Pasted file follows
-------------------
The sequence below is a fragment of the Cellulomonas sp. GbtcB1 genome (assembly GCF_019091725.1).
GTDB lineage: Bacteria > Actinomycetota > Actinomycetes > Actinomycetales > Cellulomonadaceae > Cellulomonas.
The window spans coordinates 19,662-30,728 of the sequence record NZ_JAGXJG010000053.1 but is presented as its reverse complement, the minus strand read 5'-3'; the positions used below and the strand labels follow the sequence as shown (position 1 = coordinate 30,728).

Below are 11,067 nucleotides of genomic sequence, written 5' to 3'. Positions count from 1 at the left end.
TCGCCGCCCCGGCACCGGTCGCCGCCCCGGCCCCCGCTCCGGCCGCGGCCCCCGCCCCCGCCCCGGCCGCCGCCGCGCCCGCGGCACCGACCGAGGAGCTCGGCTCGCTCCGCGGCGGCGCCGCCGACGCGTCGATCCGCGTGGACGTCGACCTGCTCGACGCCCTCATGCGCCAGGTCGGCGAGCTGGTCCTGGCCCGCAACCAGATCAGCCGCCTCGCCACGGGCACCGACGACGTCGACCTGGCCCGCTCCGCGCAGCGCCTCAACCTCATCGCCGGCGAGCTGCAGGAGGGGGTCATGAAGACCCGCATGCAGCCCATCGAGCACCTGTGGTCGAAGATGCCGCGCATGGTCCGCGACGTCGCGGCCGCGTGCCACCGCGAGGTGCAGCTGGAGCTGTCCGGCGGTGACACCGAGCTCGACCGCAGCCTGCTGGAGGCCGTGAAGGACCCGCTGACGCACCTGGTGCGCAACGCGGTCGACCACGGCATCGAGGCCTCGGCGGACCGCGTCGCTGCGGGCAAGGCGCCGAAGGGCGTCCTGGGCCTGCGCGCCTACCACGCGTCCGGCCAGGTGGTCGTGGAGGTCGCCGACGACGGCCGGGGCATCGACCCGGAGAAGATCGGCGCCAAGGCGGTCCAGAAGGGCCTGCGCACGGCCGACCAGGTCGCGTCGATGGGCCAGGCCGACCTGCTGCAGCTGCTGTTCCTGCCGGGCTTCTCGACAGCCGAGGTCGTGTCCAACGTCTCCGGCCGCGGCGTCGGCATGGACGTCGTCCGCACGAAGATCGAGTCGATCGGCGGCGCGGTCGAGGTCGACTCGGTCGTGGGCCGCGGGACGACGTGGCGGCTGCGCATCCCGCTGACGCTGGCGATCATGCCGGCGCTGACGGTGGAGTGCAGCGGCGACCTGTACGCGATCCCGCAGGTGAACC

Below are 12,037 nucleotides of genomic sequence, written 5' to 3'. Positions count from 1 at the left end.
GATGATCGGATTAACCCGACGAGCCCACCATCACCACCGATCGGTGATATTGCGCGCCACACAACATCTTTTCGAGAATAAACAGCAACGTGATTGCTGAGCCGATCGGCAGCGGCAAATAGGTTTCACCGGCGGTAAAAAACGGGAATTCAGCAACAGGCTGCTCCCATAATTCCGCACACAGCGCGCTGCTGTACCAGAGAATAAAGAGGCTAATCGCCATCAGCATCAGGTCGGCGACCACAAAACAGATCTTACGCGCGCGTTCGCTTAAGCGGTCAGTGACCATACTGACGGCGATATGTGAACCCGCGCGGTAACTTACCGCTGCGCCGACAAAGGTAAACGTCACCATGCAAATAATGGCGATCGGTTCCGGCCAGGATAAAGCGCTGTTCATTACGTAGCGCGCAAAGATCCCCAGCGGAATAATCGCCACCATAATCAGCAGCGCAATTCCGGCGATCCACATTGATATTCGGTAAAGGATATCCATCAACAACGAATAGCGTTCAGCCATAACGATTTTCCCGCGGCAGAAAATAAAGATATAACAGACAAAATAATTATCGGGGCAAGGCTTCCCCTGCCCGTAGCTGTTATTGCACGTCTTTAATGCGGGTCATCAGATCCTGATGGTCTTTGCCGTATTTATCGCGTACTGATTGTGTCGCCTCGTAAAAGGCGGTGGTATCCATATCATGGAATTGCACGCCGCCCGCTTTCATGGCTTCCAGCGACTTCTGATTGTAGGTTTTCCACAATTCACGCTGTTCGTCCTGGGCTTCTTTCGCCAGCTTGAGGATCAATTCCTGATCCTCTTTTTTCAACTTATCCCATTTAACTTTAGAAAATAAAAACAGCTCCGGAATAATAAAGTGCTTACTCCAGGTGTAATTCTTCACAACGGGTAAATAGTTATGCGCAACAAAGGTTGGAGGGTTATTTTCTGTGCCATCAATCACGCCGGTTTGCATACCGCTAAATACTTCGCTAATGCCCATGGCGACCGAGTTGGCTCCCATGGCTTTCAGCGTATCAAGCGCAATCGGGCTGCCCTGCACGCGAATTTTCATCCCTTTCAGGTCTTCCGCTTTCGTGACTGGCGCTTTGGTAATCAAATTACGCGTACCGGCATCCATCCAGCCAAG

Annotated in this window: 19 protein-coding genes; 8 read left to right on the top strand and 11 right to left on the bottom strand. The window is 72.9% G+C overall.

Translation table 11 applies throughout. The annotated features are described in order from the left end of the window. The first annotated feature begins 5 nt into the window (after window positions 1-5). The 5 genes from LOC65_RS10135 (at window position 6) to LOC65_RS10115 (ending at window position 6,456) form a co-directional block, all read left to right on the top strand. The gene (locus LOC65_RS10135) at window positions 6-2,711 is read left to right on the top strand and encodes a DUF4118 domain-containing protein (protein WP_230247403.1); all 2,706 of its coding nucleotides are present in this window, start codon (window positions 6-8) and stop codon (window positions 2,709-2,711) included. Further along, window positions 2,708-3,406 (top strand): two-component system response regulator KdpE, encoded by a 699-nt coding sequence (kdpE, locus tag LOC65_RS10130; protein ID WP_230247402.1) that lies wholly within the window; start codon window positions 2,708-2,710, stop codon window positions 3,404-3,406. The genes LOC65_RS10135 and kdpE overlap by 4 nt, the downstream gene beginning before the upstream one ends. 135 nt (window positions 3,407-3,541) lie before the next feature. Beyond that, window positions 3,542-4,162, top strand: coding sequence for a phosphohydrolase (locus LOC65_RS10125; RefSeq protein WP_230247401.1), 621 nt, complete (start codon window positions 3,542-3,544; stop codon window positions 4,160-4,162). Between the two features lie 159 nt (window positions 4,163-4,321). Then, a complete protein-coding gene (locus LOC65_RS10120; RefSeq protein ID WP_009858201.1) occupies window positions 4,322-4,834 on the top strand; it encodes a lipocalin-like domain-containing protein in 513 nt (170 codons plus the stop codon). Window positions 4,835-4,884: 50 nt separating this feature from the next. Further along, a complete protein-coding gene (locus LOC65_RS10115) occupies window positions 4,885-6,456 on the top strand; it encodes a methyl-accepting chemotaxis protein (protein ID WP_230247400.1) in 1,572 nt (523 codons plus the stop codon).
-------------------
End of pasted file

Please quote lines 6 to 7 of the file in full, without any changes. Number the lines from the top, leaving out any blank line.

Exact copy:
Below are 12,037 nucleotides of genomic sequence, written 5' to 3'. Positions count from 1 at the left end.
GATGATCGGATTAACCCGACGAGCCCACCATCACCACCGATCGGTGATATTGCGCGCCACACAACATCTTTTCGAGAATAAACAGCAACGTGATTGCTGAGCCGATCGGCAGCGGCAAATAGGTTTCACCGGCGGTAAAAAACGGGAATTCAGCAACAGGCTGCTCCCATAATTCCGCACACAGCGCGCTGCTGTACCAGAGAATAAAGAGGCTAATCGCCATCAGCATCAGGTCGGCGACCACAAAACAGATCTTACGCGCGCGTTCGCTTAAGCGGTCAGTGACCATACTGACGGCGATATGTGAACCCGCGCGGTAACTTACCGCTGCGCCGACAAAGGTAAACGTCACCATGCAAATAATGGCGATCGGTTCCGGCCAGGATAAAGCGCTGTTCATTACGTAGCGCGCAAAGATCCCCAGCGGAATAATCGCCACCATAATCAGCAGCGCAATTCCGGCGATCCACATTGATATTCGGTAAAGGATATCCATCAACAACGAATAGCGTTCAGCCATAACGATTTTCCCGCGGCAGAAAATAAAGATATAACAGACAAAATAATTATCGGGGCAAGGCTTCCCCTGCCCGTAGCTGTTATTGCACGTCTTTAATGCGGGTCATCAGATCCTGATGGTCTTTGCCGTATTTATCGCGTACTGATTGTGTCGCCTCGTAAAAGGCGGTGGTATCCATATCATGGAATTGCACGCCGCCCGCTTTCATGGCTTCCAGCGACTTCTGATTGTAGGTTTTCCACAATTCACGCTGTTCGTCCTGGGCTTCTTTCGCCAGCTTGAGGATCAATTCCTGATCCTCTTTTTTCAACTTATCCCATTTAACTTTAGAAAATAAAAACAGCTCCGGAATAATAAAGTGCTTACTCCAGGTGTAATTCTTCACAACGGGTAAATAGTTATGCGCAACAAAGGTTGGAGGGTTATTTTCTGTGCCATCAATCACGCCGGTTTGCATACCGCTAAATACTTCGCTAATGCCCATGGCGACCGAGTTGGCTCCCATGGCTTTCAGCGTATCAAGCGCAATCGGGCTGCCCTGCACGCGAATTTTCATCCCTTTCAGGTCTTCCGCTTTCGTGACTGGCGCTTTGGTAATCAAATTACGCGTACCGGCATCCATCCAGCCAAG